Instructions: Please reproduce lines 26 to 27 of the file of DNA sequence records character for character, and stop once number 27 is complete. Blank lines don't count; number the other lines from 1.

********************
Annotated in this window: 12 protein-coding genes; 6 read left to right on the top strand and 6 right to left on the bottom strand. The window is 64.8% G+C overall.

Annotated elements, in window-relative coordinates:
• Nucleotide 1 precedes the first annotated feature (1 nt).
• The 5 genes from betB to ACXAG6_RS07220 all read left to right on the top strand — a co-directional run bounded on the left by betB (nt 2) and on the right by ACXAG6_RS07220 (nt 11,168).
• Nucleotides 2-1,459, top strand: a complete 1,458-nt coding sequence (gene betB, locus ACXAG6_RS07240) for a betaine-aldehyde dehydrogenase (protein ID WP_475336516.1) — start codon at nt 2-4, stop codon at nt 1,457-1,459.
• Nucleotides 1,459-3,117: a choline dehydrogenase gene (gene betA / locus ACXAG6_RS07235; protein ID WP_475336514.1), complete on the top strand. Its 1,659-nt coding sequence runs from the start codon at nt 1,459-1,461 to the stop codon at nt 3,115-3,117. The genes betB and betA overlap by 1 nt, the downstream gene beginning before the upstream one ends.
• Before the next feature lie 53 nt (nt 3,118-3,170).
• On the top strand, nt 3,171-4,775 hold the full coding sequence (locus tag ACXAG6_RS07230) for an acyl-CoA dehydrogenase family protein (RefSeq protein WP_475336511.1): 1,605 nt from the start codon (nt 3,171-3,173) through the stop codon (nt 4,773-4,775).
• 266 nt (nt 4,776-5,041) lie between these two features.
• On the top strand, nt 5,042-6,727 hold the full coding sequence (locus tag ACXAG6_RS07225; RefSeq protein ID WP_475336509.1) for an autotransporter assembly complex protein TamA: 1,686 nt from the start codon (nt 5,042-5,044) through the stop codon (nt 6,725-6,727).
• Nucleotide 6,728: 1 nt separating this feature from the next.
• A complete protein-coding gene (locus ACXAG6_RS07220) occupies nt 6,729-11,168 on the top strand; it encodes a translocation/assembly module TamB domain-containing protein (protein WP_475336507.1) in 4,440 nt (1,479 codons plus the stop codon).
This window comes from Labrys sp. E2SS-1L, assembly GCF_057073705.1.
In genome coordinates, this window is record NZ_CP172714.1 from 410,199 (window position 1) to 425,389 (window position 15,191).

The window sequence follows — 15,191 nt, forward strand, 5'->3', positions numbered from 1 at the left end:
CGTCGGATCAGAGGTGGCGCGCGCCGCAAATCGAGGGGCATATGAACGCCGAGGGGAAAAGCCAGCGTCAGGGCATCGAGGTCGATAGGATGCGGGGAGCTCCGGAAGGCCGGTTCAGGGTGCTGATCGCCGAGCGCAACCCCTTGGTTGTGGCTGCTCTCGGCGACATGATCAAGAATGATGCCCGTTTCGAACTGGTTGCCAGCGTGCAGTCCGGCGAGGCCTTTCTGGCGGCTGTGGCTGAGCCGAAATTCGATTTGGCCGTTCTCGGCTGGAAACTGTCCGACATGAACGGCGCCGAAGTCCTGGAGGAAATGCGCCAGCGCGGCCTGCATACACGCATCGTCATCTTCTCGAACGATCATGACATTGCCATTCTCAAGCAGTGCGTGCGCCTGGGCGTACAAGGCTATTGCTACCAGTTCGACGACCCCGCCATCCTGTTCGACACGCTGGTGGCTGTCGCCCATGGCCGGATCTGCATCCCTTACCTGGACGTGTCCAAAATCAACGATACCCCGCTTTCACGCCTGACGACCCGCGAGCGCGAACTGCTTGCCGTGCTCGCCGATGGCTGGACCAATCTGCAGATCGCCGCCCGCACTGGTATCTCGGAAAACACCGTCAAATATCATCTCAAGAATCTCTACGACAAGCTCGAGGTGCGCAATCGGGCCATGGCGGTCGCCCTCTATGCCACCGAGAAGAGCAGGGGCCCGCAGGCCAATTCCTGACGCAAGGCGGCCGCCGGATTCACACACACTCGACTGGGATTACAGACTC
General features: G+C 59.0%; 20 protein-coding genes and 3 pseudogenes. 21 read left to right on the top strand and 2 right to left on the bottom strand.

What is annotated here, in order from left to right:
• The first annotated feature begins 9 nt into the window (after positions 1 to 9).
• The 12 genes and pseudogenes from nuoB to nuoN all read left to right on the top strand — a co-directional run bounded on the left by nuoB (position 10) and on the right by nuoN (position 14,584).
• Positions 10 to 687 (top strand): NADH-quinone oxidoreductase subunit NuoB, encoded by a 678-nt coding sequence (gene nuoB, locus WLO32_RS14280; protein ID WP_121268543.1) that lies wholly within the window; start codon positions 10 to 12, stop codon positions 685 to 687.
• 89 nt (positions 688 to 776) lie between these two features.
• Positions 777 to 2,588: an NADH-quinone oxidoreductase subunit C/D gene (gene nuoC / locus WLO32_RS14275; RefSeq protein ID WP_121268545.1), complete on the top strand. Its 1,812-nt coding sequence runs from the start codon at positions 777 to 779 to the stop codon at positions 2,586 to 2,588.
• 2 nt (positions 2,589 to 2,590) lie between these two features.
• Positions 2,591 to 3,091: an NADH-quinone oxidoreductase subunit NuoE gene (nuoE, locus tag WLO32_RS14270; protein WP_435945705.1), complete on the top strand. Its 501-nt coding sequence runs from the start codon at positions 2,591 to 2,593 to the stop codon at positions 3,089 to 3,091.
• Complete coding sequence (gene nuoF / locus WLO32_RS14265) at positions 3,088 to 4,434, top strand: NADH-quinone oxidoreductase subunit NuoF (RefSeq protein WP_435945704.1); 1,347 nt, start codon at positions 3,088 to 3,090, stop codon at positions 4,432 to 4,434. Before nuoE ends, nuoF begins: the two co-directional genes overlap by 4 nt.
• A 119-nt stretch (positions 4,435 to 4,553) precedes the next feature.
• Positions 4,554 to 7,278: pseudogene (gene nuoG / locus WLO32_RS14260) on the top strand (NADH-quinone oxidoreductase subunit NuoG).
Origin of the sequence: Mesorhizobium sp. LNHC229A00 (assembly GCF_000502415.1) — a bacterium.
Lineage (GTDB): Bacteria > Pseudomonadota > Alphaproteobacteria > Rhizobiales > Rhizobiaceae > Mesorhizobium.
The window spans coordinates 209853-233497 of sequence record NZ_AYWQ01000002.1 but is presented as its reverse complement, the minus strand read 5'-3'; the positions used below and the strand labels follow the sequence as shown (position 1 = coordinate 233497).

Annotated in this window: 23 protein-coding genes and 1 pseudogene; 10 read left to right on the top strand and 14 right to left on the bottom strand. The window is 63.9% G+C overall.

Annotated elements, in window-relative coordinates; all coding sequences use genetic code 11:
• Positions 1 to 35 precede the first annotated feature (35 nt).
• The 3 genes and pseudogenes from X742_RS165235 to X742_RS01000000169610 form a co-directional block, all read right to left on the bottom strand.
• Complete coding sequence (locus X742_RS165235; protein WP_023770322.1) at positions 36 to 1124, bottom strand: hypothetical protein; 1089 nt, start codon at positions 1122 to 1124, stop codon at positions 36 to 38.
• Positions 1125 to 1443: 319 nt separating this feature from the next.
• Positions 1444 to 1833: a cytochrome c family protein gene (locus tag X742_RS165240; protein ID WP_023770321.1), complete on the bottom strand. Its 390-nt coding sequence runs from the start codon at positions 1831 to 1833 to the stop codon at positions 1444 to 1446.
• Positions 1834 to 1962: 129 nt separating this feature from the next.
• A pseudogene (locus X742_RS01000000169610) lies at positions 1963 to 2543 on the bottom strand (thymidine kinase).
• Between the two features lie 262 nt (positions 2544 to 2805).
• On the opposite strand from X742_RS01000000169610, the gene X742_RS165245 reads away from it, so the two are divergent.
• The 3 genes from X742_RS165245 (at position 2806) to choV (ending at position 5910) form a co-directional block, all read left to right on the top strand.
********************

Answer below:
• Complete coding sequence (gene nuoF / locus WLO32_RS14265) at positions 3,088 to 4,434, top strand: NADH-quinone oxidoreductase subunit NuoF (RefSeq protein WP_435945704.1); 1,347 nt, start codon at positions 3,088 to 3,090, stop codon at positions 4,432 to 4,434. Before nuoE ends, nuoF begins: the two co-directional genes overlap by 4 nt.
• A 119-nt stretch (positions 4,435 to 4,553) precedes the next feature.